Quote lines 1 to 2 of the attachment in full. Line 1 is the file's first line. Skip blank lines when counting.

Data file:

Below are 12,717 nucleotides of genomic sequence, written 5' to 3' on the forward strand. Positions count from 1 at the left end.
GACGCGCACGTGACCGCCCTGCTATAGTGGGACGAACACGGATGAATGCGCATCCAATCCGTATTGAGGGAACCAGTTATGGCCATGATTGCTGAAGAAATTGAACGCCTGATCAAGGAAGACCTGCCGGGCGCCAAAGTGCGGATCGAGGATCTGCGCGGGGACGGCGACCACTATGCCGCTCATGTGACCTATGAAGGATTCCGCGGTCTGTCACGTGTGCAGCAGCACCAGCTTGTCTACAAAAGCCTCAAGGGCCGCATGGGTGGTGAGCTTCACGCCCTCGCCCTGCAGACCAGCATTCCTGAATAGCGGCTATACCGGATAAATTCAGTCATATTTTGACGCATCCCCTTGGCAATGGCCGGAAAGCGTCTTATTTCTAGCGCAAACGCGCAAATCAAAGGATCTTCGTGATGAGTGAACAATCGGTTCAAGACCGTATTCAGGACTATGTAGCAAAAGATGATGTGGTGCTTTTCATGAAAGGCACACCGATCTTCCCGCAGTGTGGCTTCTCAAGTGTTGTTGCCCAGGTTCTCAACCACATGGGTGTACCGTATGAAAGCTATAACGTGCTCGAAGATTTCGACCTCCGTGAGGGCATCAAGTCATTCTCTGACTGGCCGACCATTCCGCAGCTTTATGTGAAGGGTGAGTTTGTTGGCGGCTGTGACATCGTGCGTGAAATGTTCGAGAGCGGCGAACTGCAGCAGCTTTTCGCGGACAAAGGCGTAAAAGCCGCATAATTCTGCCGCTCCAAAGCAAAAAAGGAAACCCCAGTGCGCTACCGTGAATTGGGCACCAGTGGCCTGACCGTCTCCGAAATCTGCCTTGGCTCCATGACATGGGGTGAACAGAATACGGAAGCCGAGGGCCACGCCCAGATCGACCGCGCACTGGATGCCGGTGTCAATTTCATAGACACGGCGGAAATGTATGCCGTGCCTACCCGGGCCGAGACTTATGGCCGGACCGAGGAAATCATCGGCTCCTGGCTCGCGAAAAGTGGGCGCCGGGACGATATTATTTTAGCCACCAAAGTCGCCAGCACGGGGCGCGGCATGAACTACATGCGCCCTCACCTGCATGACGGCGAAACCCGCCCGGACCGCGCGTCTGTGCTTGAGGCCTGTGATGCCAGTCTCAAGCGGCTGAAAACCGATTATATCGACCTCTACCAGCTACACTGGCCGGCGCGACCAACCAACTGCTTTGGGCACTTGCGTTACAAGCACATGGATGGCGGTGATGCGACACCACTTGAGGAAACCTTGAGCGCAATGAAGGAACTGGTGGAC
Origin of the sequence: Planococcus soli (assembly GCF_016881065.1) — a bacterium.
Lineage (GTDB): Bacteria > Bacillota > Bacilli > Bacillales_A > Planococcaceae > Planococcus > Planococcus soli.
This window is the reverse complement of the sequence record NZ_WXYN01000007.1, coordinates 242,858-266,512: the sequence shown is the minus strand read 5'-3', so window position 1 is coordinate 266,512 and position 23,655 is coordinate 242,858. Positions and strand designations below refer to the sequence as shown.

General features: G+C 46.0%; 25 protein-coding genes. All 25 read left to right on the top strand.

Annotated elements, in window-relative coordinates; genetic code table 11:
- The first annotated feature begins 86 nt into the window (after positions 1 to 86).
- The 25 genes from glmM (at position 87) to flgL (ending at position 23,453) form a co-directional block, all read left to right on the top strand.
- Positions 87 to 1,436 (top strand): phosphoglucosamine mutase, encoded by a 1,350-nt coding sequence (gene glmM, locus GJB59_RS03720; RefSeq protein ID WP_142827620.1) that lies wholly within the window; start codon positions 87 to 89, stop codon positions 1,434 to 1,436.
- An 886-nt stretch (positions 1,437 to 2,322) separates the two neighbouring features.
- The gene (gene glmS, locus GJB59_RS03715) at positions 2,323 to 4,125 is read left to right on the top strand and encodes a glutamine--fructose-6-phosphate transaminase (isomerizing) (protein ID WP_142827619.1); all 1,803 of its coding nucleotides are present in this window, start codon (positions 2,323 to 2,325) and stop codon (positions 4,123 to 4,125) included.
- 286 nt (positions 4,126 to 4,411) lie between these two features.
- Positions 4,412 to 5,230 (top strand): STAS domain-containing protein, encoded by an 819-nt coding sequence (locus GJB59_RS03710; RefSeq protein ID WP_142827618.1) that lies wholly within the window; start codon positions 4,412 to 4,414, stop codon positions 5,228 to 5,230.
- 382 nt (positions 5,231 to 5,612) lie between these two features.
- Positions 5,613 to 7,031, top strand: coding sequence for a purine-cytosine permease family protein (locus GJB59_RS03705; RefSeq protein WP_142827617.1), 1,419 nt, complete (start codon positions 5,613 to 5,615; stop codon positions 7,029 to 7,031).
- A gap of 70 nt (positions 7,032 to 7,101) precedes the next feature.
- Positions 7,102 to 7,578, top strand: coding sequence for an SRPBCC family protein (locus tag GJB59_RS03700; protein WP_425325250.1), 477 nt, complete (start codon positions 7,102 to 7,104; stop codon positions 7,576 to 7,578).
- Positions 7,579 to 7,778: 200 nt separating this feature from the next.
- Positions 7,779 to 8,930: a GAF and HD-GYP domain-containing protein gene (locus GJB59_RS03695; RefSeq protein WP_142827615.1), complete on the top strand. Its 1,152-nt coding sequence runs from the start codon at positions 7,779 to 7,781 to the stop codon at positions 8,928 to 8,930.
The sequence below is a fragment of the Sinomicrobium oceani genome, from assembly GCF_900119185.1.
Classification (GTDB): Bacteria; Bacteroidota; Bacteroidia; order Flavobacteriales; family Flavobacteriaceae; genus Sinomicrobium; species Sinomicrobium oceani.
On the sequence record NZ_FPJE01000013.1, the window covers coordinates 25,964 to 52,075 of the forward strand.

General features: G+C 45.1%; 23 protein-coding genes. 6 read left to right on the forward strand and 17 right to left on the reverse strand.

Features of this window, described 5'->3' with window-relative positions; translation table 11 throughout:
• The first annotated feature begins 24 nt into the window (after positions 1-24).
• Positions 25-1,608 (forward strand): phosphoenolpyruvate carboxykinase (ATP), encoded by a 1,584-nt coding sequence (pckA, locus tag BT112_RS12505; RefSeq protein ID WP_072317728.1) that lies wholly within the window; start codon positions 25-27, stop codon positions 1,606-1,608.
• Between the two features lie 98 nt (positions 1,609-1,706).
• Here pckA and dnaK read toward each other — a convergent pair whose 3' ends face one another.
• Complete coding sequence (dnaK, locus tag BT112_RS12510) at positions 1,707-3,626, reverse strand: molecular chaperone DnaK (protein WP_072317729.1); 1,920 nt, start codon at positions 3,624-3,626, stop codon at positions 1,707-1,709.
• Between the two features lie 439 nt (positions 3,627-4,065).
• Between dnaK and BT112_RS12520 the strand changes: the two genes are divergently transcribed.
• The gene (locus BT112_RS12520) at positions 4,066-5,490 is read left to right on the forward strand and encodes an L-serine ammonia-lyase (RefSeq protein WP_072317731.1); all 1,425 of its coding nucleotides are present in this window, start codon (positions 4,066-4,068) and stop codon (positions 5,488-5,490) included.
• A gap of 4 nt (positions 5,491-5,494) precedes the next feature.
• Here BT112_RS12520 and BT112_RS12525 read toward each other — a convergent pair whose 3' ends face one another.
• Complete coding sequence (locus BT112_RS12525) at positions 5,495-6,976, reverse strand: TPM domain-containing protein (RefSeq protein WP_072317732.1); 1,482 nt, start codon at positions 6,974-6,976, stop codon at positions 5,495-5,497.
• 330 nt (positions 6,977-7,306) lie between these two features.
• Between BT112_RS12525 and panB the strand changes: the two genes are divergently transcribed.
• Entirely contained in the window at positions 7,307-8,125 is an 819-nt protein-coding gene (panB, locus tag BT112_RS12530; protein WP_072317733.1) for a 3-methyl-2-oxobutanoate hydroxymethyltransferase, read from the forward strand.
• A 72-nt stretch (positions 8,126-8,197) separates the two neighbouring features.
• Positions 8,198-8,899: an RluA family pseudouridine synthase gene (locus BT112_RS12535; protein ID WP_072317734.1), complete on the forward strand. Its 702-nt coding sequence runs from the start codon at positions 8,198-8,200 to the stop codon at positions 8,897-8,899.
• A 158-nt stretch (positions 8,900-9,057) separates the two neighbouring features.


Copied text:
Below are 12,717 nucleotides of genomic sequence, written 5' to 3' on the forward strand. Positions count from 1 at the left end.
GACGCGCACGTGACCGCCCTGCTATAGTGGGACGAACACGGATGAATGCGCATCCAATCCGTATTGAGGGAACCAGTTATGGCCATGATTGCTGAAGAAATTGAACGCCTGATCAAGGAAGACCTGCCGGGCGCCAAAGTGCGGATCGAGGATCTGCGCGGGGACGGCGACCACTATGCCGCTCATGTGACCTATGAAGGATTCCGCGGTCTGTCACGTGTGCAGCAGCACCAGCTTGTCTACAAAAGCCTCAAGGGCCGCATGGGTGGTGAGCTTCACGCCCTCGCCCTGCAGACCAGCATTCCTGAATAGCGGCTATACCGGATAAATTCAGTCATATTTTGACGCATCCCCTTGGCAATGGCCGGAAAGCGTCTTATTTCTAGCGCAAACGCGCAAATCAAAGGATCTTCGTGATGAGTGAACAATCGGTTCAAGACCGTATTCAGGACTATGTAGCAAAAGATGATGTGGTGCTTTTCATGAAAGGCACACCGATCTTCCCGCAGTGTGGCTTCTCAAGTGTTGTTGCCCAGGTTCTCAACCACATGGGTGTACCGTATGAAAGCTATAACGTGCTCGAAGATTTCGACCTCCGTGAGGGCATCAAGTCATTCTCTGACTGGCCGACCATTCCGCAGCTTTATGTGAAGGGTGAGTTTGTTGGCGGCTGTGACATCGTGCGTGAAATGTTCGAGAGCGGCGAACTGCAGCAGCTTTTCGCGGACAAAGGCGTAAAAGCCGCATAATTCTGCCGCTCCAAAGCAAAAAAGGAAACCCCAGTGCGCTACCGTGAATTGGGCACCAGTGGCCTGACCGTCTCCGAAATCTGCCTTGGCTCCATGACATGGGGTGAACAGAATACGGAAGCCGAGGGCCACGCCCAGATCGACCGCGCACTGGATGCCGGTGTCAATTTCATAGACACGGCGGAAATGTATGCCGTGCCTACCCGGGCCGAGACTTATGGCCGGACCGAGGAAATCATCGGCTCCTGGCTCGCGAAAAGTGGGCGCCGGGACGATATTATTTTAGCCACCAAAGTCGCCAGCACGGGGCGCGGCATGAACTACATGCGCCCTCACCTGCATGACGGCGAAACCCGCCCGGACCGCGCGTCTGTGCTTGAGGCCTGTGATGCCAGTCTCAAGCGGCTGAAAACCGATTATATCGACCTCTACCAGCTACACTGGCCGGCGCGACCAACCAACTGCTTTGGGCACTTGCGTTACAAGCACATGGATGGCGGTGATGCGACACCACTTGAGGAAACCTTGAGCGCAATGAAGGAACTGGTGGAC